|Department of Public Information • News and Media Division • New York|
At Peace Memorial Ceremony, Secretary-General Calls for Concrete Action
towards Ending ‘Historical Nightmare’ of Nuclear Weapons Age
Following is UN Secretary-General Ban Ki-moon’s message, delivered by Angela Kane, High Representative for Disarmament Affairs, to the Peace Memorial Ceremony, in Hiroshima, Japan, today:
I am honoured to send greetings to all participants in this year’s Peace Memorial Ceremony in Hiroshima.
The atrocious bombing we remember today had as its original target the Aioi Bridge not far from this ceremony, according to historians. In the years since, the citizens of Hiroshima and supporters around the world have created many new kinds of bridges — of trust, friendship and understanding.
This solemn commemoration connects memories of a tragic past with the vision of a future free of nuclear weapons. I am especially grateful to the hibakusha for forging links with the new generations who can carry forward the commitment to pursue nuclear disarmament until it is finally achieved. The United Nations is actively pursuing this goal.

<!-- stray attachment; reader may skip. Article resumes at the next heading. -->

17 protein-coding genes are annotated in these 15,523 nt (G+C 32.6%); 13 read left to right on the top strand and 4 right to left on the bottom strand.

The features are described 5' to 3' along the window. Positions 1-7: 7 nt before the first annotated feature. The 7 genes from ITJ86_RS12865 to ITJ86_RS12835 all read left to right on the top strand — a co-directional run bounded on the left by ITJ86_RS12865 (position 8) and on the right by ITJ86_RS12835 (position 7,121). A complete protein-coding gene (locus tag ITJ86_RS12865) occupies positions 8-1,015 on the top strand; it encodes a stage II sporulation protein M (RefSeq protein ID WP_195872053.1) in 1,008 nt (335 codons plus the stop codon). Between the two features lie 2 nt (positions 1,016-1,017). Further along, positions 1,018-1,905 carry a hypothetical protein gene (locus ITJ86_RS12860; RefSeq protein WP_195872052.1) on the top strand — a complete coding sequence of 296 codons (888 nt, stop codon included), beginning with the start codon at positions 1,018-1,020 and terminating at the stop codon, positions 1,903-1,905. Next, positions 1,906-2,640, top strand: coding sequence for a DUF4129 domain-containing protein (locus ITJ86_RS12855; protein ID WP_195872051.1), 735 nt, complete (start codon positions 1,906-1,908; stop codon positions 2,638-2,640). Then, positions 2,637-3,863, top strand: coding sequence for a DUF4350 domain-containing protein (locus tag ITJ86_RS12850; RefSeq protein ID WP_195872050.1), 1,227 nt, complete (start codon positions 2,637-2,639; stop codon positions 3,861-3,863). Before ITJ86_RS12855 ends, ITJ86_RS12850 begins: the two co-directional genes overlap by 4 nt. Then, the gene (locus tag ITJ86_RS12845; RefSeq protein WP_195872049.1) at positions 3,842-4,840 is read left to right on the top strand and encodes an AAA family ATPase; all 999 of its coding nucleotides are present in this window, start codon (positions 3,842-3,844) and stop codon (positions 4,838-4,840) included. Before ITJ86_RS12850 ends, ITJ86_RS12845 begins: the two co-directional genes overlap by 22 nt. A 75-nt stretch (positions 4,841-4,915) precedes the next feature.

Hiroshima’s many messages of peace and hope have educated the world about the devastating humanitarian consequences of nuclear weapons, inspiring a global campaign focused on the unacceptability of using these arms under international humanitarian and human rights law. The hibakusha have been the face of that effort. Their testimonies have deeply touched me and countless other people.
One of the great ironies of modern science is that humans are searching for life on other planets while retaining and modernizing weapons of mass destruction that, if used, can destroy all life on planet Earth. We must address this failing and counter the militarism that breeds the pursuit of such weaponry.
The people of Hiroshima have a direct bridge to the United Nations, where nuclear disarmament remains one of our most important goals. The United Nations is an indispensable arena where Member States and civil society can work together to advance our vision of a world free of nuclear weapons.
Let us press for immediate and concrete progress so that the hibakusha and the world can witness the final destruction of the last nuclear weapon as we end the historical nightmare known as the age of nuclear weapons — and welcome the dawning of a new era of hope, peace, and prosperity for all.
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